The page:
works and achievements have been done by people late in life - Monet,
Cezanne, Degas, Matisse, Beethoven."
So in art, so in life. Fonda now has her chance to show that her
passion, her skills, are undiminished. The verdict of the critics awaits.
Jane Fonda in Broadway play for first time since '63
Sunday, February 08, 2009
Monday evening, for the first time in more than 45 years, Atlanta
actress Jane Fonda will take the Broadway stage.
In the first performance of a month of scheduled previews, Fonda will
play the starring role in "33 Variations," Moisés Kaufman's
award-winning play about a musicologist obsessed with understanding
Beethoven's own obsession with a particular piece of music.
The play, at the Eugene O'Neill Theater, is scheduled to open March 9
and run through May 24.
Fonda, 70, was last on Broadway in a 1963 revival of O'Neill's
"Strange Interlude," though she has performed onstage in "The Vagina
Monologues" here and in New York in recent years.
She was just 22 when she made her Broadway debut in 1960 in "There
Was a Little Girl," for which she earned a Tony Award nomination for
best featured actress.
The actress has not been available for comment in recent weeks and
hasn't spoken much about her Broadway return beyond a statement she
made when she was cast in November: "I am very excited about being in
Moisés' new play. I can't wait to get back on stage with him in this
role that I understand so well. It's been 40-some years!"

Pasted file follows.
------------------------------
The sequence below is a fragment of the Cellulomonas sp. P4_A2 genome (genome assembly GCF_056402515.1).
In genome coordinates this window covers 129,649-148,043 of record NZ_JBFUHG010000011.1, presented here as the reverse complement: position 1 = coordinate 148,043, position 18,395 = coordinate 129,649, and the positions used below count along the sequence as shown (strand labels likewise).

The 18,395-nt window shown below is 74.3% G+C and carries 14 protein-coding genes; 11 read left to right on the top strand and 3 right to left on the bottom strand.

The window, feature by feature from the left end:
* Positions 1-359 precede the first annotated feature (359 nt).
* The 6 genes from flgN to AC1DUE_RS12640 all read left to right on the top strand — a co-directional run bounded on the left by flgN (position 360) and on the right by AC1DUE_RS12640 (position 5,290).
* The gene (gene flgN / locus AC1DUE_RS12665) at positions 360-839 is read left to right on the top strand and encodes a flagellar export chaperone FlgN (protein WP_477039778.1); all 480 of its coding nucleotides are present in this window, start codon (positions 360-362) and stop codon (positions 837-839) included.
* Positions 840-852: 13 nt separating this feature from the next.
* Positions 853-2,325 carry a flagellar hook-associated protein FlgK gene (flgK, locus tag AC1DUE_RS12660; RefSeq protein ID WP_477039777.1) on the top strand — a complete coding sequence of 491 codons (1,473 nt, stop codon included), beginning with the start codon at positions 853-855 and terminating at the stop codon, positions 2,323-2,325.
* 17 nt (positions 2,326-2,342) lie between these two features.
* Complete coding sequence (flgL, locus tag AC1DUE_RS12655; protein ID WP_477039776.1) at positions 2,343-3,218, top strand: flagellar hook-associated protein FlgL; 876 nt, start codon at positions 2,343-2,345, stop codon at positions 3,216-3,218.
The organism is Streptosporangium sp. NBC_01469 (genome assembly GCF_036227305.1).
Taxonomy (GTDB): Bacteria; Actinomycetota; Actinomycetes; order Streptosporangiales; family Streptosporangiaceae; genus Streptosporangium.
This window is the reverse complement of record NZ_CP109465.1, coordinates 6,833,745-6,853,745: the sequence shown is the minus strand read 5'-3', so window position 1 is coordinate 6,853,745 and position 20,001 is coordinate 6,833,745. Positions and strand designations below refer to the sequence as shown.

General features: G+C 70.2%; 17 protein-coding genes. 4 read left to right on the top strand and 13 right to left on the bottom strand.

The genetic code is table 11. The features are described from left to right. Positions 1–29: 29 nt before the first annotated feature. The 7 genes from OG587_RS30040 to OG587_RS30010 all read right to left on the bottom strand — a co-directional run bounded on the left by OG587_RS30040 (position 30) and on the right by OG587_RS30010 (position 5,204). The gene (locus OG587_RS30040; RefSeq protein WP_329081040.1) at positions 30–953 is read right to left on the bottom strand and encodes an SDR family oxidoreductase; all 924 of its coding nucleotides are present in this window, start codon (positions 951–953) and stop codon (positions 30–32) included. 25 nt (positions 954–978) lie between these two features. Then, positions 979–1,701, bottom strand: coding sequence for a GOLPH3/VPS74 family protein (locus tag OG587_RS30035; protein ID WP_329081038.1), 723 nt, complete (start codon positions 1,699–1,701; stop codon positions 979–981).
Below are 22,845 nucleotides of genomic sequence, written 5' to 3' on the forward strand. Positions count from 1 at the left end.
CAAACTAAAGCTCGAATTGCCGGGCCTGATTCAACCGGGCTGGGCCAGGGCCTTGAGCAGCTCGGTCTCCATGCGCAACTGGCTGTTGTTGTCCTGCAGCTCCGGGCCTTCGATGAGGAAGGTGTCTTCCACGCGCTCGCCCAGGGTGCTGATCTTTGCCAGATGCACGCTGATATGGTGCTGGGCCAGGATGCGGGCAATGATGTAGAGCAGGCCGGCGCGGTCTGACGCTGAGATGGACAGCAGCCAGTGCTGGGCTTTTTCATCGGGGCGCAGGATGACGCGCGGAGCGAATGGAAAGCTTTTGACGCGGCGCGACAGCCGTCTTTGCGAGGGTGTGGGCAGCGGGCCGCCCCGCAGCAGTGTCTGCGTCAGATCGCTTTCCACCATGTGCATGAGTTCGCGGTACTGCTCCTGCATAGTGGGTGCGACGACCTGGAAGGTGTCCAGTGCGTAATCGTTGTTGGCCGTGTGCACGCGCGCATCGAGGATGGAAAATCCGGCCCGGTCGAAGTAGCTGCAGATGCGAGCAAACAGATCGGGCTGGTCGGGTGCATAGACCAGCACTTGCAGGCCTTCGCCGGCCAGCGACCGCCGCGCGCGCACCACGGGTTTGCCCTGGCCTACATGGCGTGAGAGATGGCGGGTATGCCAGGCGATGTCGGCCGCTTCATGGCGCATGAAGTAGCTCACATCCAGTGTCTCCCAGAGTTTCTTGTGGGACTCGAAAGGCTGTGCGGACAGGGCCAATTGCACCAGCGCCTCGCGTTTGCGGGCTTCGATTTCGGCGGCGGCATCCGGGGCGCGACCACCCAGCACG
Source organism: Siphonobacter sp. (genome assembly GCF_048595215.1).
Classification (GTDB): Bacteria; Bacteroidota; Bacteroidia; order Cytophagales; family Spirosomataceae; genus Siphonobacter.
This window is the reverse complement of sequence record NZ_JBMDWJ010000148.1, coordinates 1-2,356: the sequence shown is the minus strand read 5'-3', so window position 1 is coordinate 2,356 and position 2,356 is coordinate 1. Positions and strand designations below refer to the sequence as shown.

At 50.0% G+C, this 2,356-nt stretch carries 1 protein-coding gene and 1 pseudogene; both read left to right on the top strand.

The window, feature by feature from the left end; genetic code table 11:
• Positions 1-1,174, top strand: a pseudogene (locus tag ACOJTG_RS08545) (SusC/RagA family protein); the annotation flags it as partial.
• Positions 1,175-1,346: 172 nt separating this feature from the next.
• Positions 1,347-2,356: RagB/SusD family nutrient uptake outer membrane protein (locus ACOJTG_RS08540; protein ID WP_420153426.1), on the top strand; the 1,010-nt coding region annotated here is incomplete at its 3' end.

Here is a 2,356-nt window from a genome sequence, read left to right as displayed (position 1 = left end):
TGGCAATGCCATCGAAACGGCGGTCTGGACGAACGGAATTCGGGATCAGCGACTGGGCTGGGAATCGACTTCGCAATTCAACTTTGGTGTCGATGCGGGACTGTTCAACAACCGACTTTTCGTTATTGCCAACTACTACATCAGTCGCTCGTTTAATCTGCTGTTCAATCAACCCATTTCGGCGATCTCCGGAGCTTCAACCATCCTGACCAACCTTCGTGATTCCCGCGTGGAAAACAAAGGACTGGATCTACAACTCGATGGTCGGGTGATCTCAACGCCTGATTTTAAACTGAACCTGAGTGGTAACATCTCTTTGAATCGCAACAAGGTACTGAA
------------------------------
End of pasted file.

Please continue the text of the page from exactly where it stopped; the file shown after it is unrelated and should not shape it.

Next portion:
Here's a quick look at the play, Fonda's co-stars and an earlier
Broadway effort she'd probably like to forget.
• The play: "33 Variations" gets its name from Beethoven's "33
Variations on a Waltz by Diabelli." Premiered at Arena Stage in
Washington, it received the 2008 Harold and Mimi Steinberg/American
Theatre Critics Association New Play Award. Playwright and director
Kaufman is best-known for directing the Tony Award- and Pulitzer
Prize-winning play "I Am My Own Wife."
• The plot: In 33 scenes that toggle between the present and the
1820s, musicologist Katherine Brandt travels to Beethoven's
birthplace in Bonn, Germany, to uncover the mystery surrounding the
creation of the composer's 33 variations on Diabelli. Complicating
matters, beyond a troubled relationship with her daughter, Katherine
is slowly succumbing to ALS (Lou Gehrig's disease), and her
capacities to walk and speak are fading.
• The cast: Along with Fonda, the "33 Variations" cast includes
Samantha Mathis (of "Grey's Anatomy") and Colin Hanks (recently seen
on "Mad Men"), as well as Zach Grenier, Don Amendolia, Susan
Kellermann, Erik Steele and Diane Walsh. (Trivia: In the most recent
production in La Jolla, Calif., Katherine was played by Jayne
Atkinson, recently the national security adviser on TV's "24.")
• Capsule reviews (of the La Jolla Playhouse production): "A deft
meditation on obsession, creativity and the fervent urge to find a
kind of immortality." (San Diego Union-Tribune)
"Divinely staged if occasionally earthbound … a beautifully wrought
Lifetime special for philharmonic regulars." (Los Angeles Times)
"While sometimes self-conscious … a moving and mesmerizing evening of
theater." (Orange County Register)
• Break a leg: The last time Fonda had the leading role in a Broadway
play was in "The Fun Couple," a romantic comedy that opened on Oct.
26, 1962. It closed the next day.